During the six-day fair, more than 400 spiritual organisations will display their work, elucidate services provided by them
The fair is mutually organised by the Initiative for Moral and Cultural Training Foundation (IMCTF) and Hindu Spiritual and Service Foundation (HSSF)
The Chairman of TVS Capital Funds, Gopal Srinivasan claimed that 40 percent of the Indian houses contributed money for the cause regardless of their financial status
CHENNAI: Yoga guru Baba Ramdev inaugurated the eighth edition of the Hindu Spiritual and Service Fair in the presence of Sikh and Buddhist scholars, on AM Jain college ground on August 1. The fair is opened for public from Wednesday, August 3.
During the six-day fair, more than 400 spiritual organisations will display their work, elucidate services provided by them and will spread the message on the importance of preserving ecology, conserving forest, protecting wildlife, establishing a sustainable environment, promoting family and human values, fostering women’s honour and inculcating patriotism. The fair is mutually organised by the Initiative for Moral and Cultural Training Foundation (IMCTF) and Hindu Spiritual and Service Foundation (HSSF).
According to Indian Express, Baba Ramdev said: “Since service is in our blood , we do not need to learn from it from anyone else.”
The Chairman of TVS Capital Funds, Gopal Srinivasan claimed that 40 percent of the Indian houses contributed money for the cause regardless of their financial status.
Bounded by Giani Igbal Singh, a Sikh scholar, Ghese Nawag Samten, a Buddhist scholar, and Veerendra Heggade, a philanthropist, Ramdev stated that there is no is discrimination in our society. He further stated that human body was based on Varnasama dharma, he compared it to the society, saying no matter where the wound was inflicted, it hurt the entire body.”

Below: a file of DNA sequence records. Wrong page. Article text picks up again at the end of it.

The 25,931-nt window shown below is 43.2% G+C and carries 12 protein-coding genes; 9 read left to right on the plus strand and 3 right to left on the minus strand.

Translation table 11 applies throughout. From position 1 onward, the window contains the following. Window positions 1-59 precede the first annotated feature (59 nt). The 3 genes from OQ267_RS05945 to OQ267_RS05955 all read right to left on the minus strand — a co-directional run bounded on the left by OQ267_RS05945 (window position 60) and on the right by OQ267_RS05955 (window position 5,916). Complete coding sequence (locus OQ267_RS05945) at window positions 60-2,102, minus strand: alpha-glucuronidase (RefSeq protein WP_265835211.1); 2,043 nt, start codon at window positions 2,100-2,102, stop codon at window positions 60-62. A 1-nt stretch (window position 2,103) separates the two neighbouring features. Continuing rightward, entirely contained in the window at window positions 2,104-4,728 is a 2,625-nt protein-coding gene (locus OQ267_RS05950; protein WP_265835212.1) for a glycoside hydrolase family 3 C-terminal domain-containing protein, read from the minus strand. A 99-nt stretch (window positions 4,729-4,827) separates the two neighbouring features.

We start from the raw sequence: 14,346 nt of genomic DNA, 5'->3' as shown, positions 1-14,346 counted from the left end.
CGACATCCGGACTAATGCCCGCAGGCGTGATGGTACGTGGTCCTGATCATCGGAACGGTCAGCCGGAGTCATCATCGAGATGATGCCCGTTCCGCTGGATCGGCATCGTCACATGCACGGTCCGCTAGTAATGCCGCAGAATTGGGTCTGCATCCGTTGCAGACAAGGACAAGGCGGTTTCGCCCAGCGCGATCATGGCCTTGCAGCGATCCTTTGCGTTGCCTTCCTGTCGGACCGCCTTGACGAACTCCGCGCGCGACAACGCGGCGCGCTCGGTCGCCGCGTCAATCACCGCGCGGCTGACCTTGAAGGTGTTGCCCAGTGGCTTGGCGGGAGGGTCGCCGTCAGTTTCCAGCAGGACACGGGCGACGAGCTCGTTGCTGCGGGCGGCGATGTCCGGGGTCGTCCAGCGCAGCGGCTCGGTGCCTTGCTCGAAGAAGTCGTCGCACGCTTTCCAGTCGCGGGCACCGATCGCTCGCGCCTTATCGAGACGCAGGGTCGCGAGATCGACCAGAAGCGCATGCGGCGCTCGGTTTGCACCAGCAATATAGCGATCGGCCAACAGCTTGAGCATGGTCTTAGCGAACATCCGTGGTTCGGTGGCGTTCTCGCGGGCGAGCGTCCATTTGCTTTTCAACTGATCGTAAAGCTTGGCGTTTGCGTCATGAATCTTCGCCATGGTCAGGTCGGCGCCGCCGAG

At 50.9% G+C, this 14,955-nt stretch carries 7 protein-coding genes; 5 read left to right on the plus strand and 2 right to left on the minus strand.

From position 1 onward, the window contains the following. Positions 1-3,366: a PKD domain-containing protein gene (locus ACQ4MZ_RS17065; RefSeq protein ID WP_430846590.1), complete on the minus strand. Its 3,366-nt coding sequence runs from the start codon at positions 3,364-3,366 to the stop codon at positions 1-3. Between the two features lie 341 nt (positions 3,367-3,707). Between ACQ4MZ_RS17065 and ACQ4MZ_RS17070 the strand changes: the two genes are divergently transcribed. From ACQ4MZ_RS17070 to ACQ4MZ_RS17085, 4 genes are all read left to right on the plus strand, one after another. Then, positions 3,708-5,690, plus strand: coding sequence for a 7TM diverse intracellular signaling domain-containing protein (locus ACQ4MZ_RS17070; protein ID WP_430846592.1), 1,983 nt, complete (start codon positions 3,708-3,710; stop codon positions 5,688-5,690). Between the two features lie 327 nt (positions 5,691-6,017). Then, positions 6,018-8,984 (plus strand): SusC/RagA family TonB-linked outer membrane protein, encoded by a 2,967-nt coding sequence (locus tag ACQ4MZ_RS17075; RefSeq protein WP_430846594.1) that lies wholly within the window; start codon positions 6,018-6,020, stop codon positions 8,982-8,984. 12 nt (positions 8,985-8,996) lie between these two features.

Ramdev also said the Hinduism was all about co-existence and we respect every everyone, no matter to which religion they belong.
“Hinduism is not a narrow religion. The ethos, tenets, and culture of Hinduism are the way of life in India,” he said. And further added the advantages of Yoga saying that “Yoga helps one to live a stress-free, drug-free and violence-free life.”
– prepared by Akanksha Sharma of NewsGram. Twitter: Akanksha4117
At a time of tepid job growth and continuing income disparities, the major challenge is to make the youth of the country entrepreneurial and not job seekers, Vice President Venkaiah Naidu said on Thursday.
“Disparities continue to remain in India and so there is a need for inclusive growth… there is the need to take care of the suppressed, oppressed and depressed,” Venkaiah Naidu said at the Bharatiya Yuva Shakti Trust’s (BYST) silver jubilee celebrations here with Britain’s Prince Charles as the chief guest.
“The challenge for us is to make the youth entrepreneurial, and not become job seekers,” Venkaiah Naidu said pointing to the NDA government’s various initiatives to encourage youth enterprises like Startup India, Standup India and the Mudra financing scheme for underprivileged sections.
Modelled on Prince Charles’ Trust for business startups, BYST, founded by Lakshmi Venkatesan, daughter of former President R. Venkatraman, is engaged in building rural entrepreneurship — “grampreneurs” — as also enterprise among under-privileged sections, which includes business mentoring. The current BYST chairman is Bajaj Group chief, Rahul Bajaj.
“Without mentoring, it would be very difficult to set up startups, with all the business, marketing and other vital issues involved in the first two-three years,” Prince Charles said in his address at the International Mentoring Summit organized by BYST to mark its 25 years.